Many of us are gluten intolerant, or if not, we all know someone who is. However, sometimes these same people can eat bread or pasta products in other countries, or made from heritage wheat sources in the U.S.
This graphic comes from an article citing a study done on rats and mapping the incidence of several types of cancer, including thyroid, to the timing of the adoption of GMO corn and soy and the pesticide Glyphosate. I remember noticing a few years ago how many women seemed to be having thyroid issues, including me. (Although in my case its partly genetic; my grandmother, dad and older brother all had or have low thyroid.)
I already blogged about the increase of sugar in processed food during the low fat craze of the 1980s as a major shift that happened right under our noses. This graph shows how obesity rates increased from the time the low fat guidelines were implemented.
Autism. Causing a strain on families and our educational system. Some sources cite vaccines, others cite poor dietary options. Again, don't we all know someone who's life is touched by Autism, especially among our boys? Its infuriating.
This statistic shows prescription drug expenditure in the United States from 1960 to 2017.
Plastics and chemicals
One example: PBDE in Breast Milk.
Polybrominated diphenyl ethers or PBDEs, are organobromine compounds that are used as flame retardant. Like other brominated flame retardants, PBDEs have been used in a wide array of products, including building materials, electronics, furnishings, motor vehicles, airplanes, plastics, polyurethane foams, and textiles. They were introduced in the 1970s. The below chart is from a study of Swedish women. The source notes that breast tissue sampled in the 1960s from women in the San Francisco Bay Area reveals no PBDEs, today they have some of the highest levels in the country. They are carcinogenic endocrine disruptors and pass from the mother to the fetus and child.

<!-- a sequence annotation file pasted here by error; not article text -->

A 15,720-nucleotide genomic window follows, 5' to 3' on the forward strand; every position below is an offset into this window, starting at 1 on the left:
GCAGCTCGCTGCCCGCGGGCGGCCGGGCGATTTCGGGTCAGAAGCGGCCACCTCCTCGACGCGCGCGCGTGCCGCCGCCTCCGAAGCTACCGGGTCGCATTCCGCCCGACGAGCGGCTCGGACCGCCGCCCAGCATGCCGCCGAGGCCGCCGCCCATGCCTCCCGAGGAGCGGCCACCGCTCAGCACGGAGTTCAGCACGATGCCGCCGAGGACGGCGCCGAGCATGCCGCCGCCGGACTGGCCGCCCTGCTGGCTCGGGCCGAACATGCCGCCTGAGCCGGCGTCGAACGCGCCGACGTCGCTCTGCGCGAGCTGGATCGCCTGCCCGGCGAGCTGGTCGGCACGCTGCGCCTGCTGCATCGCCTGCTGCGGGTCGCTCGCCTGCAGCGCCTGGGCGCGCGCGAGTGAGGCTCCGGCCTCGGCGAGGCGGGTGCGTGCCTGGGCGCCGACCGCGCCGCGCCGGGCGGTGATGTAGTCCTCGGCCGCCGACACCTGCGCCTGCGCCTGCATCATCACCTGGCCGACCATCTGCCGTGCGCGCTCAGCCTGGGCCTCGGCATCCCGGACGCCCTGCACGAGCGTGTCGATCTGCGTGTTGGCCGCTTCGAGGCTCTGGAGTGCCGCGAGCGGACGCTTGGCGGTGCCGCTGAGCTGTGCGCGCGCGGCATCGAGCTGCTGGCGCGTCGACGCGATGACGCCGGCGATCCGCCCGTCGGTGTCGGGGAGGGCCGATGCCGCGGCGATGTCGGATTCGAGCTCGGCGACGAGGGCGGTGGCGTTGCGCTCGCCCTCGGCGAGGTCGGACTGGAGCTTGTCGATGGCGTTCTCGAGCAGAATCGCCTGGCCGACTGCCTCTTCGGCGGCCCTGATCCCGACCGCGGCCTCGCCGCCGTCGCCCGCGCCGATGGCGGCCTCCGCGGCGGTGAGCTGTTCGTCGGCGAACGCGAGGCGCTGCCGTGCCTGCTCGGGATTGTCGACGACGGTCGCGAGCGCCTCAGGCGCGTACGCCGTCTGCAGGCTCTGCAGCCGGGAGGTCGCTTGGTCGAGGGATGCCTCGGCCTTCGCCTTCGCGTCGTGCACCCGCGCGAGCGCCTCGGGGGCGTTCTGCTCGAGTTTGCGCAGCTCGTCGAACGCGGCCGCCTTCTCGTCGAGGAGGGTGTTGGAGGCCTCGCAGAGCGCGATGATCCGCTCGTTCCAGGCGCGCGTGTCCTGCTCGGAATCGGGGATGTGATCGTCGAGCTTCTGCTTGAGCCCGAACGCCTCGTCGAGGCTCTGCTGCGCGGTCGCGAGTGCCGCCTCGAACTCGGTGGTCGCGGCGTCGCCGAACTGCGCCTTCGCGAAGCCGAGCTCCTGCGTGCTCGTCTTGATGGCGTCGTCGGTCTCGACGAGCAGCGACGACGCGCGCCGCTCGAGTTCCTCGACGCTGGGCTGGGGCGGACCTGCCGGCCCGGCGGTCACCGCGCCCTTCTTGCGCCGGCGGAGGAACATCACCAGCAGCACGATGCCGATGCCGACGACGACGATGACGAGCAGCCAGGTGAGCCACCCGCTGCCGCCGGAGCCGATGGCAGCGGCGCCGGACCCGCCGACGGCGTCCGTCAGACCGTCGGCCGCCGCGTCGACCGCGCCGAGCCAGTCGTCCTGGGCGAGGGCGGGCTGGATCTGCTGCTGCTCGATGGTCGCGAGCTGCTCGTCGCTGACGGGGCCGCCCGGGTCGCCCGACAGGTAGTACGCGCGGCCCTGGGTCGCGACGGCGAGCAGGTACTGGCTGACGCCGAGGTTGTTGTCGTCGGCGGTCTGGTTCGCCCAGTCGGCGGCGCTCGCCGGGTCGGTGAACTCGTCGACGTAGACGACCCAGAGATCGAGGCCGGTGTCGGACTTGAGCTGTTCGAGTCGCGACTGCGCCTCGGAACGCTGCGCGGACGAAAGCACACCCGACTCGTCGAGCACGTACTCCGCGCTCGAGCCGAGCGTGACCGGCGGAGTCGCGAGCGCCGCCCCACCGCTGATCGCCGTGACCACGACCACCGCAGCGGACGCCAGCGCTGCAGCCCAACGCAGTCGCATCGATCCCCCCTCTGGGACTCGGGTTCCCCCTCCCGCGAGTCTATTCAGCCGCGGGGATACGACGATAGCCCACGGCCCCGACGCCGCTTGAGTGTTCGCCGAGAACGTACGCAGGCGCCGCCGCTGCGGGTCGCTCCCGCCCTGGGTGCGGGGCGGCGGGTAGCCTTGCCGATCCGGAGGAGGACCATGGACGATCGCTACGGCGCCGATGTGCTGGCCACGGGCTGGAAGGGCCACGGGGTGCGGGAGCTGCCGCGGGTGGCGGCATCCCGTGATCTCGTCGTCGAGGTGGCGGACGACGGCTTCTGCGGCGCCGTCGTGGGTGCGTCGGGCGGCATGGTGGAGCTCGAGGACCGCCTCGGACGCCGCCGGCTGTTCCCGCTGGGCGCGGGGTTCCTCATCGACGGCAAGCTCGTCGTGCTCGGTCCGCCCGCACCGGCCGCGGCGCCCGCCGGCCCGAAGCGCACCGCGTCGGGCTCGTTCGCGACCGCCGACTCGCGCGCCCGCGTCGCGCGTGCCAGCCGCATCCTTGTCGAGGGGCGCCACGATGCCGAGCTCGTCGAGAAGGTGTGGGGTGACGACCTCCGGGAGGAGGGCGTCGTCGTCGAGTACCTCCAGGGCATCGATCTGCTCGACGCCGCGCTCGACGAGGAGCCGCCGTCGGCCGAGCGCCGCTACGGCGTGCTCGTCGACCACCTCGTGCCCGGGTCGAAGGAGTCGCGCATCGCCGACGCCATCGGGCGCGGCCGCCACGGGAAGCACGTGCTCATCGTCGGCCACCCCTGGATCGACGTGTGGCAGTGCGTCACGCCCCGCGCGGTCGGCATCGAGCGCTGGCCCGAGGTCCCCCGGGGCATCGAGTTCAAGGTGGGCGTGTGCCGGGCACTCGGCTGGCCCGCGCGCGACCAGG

Info like this can make us feel defeated before we even start. We all feel that way sometimes.
The main thing is to remember that you are not alone in perhaps not knowing what to do next, in feeling too busy.
This is what you do next: If you haven't done so recently, you re-assess where want to end up in a few years. Then you work back in 6 month chunks. That may not, on the surface, seem like it has anything to do with the bigger problems of the world. But it does.
I talk about this in Chapter 2 of the book, which I'm working on tomorrow. I really need to think of a name for it, right?
The second essential key is this - find a community of women who will hold you accountable to your biggest self, in a fun, exciting way.
Keep in touch and we'll be talking more about that soon too!
Greetings everyone -
Happy almost Turkey Day!
November is flying by, pretty soon we’re going careen right into the Turkey and stuffing, and then go cartwheeling into Santa’s lap. Ah, the holidays - I’ve learned to love them in a different way than I used to. Sort of like my period. Just kidding! sort of.
For the first time in a few years, I'm not cooking or hosting. Both of my kids are a gillion miles away, and my sweet man with a Mexican passport does not celebrate Thanksgiving, nor do the other 8.8 million people in Mexico City.
So yeah, it feels a little strange, but in truth, its an example of getting what you ask for. And I've been asking for a window of time to just write. (I'll confess that it also helps me to know that I'm going to see my girl Jessie in London over Christmas!)
I'm not going all commando and off the grid for 4 days but in truth....
This year I am haunted by January 1. I am obsessed with clearing some stuff off my big to-do list.
I had an executive coach years ago who taught me to create a tolerations list and start scheduling time to mark it off.
By tolerations she met those things you are going to do, want to do, don’t want to do, should do, but for whatever reason you don’t do them. It can be anything from scheduling that check up, cleaning out your closet, catching up on tax paperwork, or
write your book.
I choose the latter.
So that is the main thing I will be doing from 12:00 noon tomorrow until whatever time Sunday night.
I’m working on the first version of a book about women, resiliency and feminine bravery.
Before you roll your eyes and think, "Kala, Eat Pray Love and Wild have already been written", hear me out. That's not what this is.
(By the way, am I the only woman in North America that didn’t think Wild was all that amazing?)
It is not a “tale of my awakening” (now I’m rolling my eyes, too), it includes some of my story, but not for its own sake.